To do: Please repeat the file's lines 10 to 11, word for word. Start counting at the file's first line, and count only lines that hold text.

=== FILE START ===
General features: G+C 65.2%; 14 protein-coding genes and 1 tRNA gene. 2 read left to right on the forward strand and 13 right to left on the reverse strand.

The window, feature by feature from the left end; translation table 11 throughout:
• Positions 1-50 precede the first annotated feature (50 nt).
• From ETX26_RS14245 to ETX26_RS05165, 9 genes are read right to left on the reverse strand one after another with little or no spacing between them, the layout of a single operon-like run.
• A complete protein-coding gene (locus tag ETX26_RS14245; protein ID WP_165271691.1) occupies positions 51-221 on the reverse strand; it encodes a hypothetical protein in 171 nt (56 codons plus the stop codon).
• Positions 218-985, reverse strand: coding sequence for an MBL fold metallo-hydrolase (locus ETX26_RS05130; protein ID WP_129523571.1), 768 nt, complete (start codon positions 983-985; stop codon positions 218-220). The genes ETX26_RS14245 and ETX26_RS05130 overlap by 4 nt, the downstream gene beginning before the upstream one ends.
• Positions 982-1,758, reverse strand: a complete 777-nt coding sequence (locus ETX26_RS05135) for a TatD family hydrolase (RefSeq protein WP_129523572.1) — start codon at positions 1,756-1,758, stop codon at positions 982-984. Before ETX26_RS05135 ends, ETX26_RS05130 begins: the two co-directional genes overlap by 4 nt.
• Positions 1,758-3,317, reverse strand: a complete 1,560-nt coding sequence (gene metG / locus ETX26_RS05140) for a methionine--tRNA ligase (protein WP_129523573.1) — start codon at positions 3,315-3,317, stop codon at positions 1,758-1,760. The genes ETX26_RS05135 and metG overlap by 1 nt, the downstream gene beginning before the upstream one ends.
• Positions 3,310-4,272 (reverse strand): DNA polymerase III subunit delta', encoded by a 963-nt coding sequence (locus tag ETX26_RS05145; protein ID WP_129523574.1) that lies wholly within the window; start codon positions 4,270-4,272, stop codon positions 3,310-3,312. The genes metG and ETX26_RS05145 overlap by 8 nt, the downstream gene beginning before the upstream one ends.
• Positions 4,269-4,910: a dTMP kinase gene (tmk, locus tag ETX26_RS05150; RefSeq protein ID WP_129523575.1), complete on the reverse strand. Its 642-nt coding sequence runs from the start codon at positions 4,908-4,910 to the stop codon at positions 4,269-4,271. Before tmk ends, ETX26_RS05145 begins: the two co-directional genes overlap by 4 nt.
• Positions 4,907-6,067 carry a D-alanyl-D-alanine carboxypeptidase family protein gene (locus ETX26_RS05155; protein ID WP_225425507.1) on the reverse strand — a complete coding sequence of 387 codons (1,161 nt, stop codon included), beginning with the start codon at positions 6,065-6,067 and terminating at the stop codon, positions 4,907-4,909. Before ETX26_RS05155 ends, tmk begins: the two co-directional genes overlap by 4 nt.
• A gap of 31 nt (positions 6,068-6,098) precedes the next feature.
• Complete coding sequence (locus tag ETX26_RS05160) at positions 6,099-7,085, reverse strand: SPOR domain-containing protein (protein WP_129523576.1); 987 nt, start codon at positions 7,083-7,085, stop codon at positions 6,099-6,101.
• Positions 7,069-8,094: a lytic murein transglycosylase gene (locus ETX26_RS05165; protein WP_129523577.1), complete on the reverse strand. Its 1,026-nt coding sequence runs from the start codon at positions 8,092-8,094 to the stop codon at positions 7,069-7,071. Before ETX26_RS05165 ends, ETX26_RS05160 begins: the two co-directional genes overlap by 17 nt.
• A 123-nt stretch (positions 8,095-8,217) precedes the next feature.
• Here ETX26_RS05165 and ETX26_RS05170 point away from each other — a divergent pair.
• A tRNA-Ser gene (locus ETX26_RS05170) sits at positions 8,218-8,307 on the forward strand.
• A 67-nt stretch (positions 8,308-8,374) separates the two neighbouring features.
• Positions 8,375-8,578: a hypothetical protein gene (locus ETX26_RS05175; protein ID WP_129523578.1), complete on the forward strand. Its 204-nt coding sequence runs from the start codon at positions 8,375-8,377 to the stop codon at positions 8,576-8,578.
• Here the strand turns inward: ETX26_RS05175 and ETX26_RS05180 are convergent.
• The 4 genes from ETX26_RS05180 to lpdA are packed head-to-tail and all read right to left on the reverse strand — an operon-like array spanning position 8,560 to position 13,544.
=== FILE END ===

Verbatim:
• Positions 4,269-4,910: a dTMP kinase gene (tmk, locus tag ETX26_RS05150; RefSeq protein ID WP_129523575.1), complete on the reverse strand. Its 642-nt coding sequence runs from the start codon at positions 4,908-4,910 to the stop codon at positions 4,269-4,271. Before tmk ends, ETX26_RS05145 begins: the two co-directional genes overlap by 4 nt.
• Positions 4,907-6,067 carry a D-alanyl-D-alanine carboxypeptidase family protein gene (locus ETX26_RS05155; protein ID WP_225425507.1) on the reverse strand — a complete coding sequence of 387 codons (1,161 nt, stop codon included), beginning with the start codon at positions 6,065-6,067 and terminating at the stop codon, positions 4,907-4,909. Before ETX26_RS05155 ends, tmk begins: the two co-directional genes overlap by 4 nt.